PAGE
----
Two 21st-Century Legislators Think Getting America Back to Work Requires This Very Old Idea

Sens. Tim Scott (R-S.C.) and Cory Booker (D-N.J.) are from two different political parties and some of the youngest members of the “world’s great deliberative body.”  They are also working together to help provide new federal support for a decidedly old-fashioned institution: apprenticeships.

For a couple years now, Scott and Booker have been pushing the LEAP Act, which would provide a tax credit to support companies that offer apprenticeships recognized by the Department of Labor or by state-level regulators.

Apprenticeships fill the same role they did when Paul Revere was hiring them in Boston in the 1700s: They’re distinguished from other forms of training by the fact that they pay the apprentice compensation ($15 an hour for federally recognized programs) while providing individuals a  chance to learn on the job with direct instruction from a superior.

Today, there aren’t quite as many opportunities in silver smithing, but there are a wide range of industries offering programs from building trades like carpentry and pipefitting to health care jobs like dental assistants and child development aides.

The senators pushing for the bill note that apprenticeships can be a huge boost to earnings throughout one’s life: A 2012 Mathematica study found that graduates of registered apprenticeship programs earn $240,000 more over the course of their lifetimes than comparable workers.

The senators pushing for the bill note that apprenticeships can be a huge boost to earnings throughout one’s life

That’s not as big as the premium for a college degree, but it’s pretty big — and it comes with no risk of crushing debt. It is worth taking the premium with a grain of salt, though. Each new registered apprentice isn’t necessarily going to see that boon, as it’s hard to measure people who complete a demanding program like apprenticeship with the people who don’t do it but might be enticed into participating by programs like the LEAP Act.

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(Source: U.S. Department of Labor)

Sounds good, you might say but why do we need another federal tax credit to encourage something that’s supposedly such a good deal for businesses and workers already?

A big reason is the federal government already invests billions of dollars into supporting other kinds of post-high-school education. And yet those dollars essentially go to one place — colleges and universities — that is not just an incredibly costly form of training, but that also doesn’t make sense for everybody.

the federal government already invests billions of dollars into supporting other kinds of post-high-school education.

So conservative economists such as the American Enterprise Institute’s Michael Strain are sympathetic to the idea of more support for vocational education. Government has helped create the culture where everyone aims to go to college, he points out, and yet when you look at student debt numbers and dropout rates, there are clearly many students getting a bad deal from college.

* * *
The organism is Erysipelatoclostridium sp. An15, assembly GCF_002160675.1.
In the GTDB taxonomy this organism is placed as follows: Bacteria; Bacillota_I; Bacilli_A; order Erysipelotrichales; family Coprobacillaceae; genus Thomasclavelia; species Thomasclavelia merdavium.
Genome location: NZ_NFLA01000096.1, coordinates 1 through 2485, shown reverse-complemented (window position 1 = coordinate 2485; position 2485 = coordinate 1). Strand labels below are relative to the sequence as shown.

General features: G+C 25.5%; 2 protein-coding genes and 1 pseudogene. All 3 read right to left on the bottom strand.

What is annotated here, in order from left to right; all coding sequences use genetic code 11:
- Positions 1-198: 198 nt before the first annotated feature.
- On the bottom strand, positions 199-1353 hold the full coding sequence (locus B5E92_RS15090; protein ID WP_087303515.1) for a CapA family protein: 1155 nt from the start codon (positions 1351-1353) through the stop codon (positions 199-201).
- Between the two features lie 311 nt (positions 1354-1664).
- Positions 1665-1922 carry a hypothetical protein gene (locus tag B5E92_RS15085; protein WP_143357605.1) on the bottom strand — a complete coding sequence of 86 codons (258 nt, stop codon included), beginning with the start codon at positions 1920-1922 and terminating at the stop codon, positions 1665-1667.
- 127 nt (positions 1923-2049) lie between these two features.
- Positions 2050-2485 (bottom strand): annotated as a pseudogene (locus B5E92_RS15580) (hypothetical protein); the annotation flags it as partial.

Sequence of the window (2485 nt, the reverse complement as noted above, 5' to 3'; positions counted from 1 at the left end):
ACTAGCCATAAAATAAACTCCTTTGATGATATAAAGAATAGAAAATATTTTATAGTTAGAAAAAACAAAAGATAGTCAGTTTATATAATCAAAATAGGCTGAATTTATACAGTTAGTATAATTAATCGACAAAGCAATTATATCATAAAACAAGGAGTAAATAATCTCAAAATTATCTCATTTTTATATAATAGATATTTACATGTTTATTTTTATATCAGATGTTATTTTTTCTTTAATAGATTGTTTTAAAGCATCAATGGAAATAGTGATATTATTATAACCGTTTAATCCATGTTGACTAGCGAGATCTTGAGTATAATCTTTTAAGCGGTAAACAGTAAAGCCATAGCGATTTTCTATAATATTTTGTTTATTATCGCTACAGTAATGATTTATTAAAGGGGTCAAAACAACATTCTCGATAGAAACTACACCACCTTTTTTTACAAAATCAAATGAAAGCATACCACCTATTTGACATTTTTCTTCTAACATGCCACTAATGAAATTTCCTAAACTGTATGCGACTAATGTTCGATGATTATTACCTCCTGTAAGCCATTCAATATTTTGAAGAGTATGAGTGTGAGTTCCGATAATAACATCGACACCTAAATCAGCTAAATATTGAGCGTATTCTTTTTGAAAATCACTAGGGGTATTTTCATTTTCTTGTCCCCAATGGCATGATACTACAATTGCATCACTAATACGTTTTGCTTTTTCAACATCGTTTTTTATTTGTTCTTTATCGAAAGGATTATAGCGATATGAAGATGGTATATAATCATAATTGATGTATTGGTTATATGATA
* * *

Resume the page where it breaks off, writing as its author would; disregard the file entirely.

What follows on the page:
On the other end, “there are people who don’t get any more education after high school who should [do so],” he says, who can acquire more skills, do more complicated work, and earn a lot more.

Both of those groups would be well-served by apprenticeships and other approaches to providing technical skills, though of course the federal government would want to be wary of overinvesting in this specific type of program as it has in traditional higher education.

More broadly, Strain points out, there’s a role for government here not just to level the playing field, but also because some businesses resist making investments in skilled workers, for a variety of reasons.

“If a company wants a welder, they want someone who can weld on day one,” Strain said, partly because of the regulations government impose that make hiring and firing riskier and more expensive.

“If a company wants a welder, they want someone who can weld on day one”

Fact is, the LEAP Act is only a modest start. The senators propose to pay for it by cutting the budget for printing federal documents.

If this program is going to be scaled up or a larger apprenticeship strategy is going to be pursued, Strain says, the sensible thing would be to get funding for it from existing programs for jobs training and higher education that haven’t been shown to be successful.

Scott is not the only Republican who has drawn attention to this issue, as well: One of Sen. Marco Rubio’s (R-Fla.) favorite lines during the 2016 presidential campaign was that America needs “more welders and less philosophers.” Rubio proposed simplifying existing federal programs that support kids going to college, and expanding them to cover federally qualified job-training programs.

One of Sen. Marco Rubio’s (R-Fla.) favorite lines during the 2016 presidential campaign was that America needs “more welders and less philosophers.”

Apprenticeships won’t be a silver-bullet to remedy stagnating wages, lower rates of employment for men or the ballooning cost of higher education. But Republican legislators like Tim Scott and Marco Rubio are looking for a range of ways to recognize that vocational education should be on even ground with traditional higher education.

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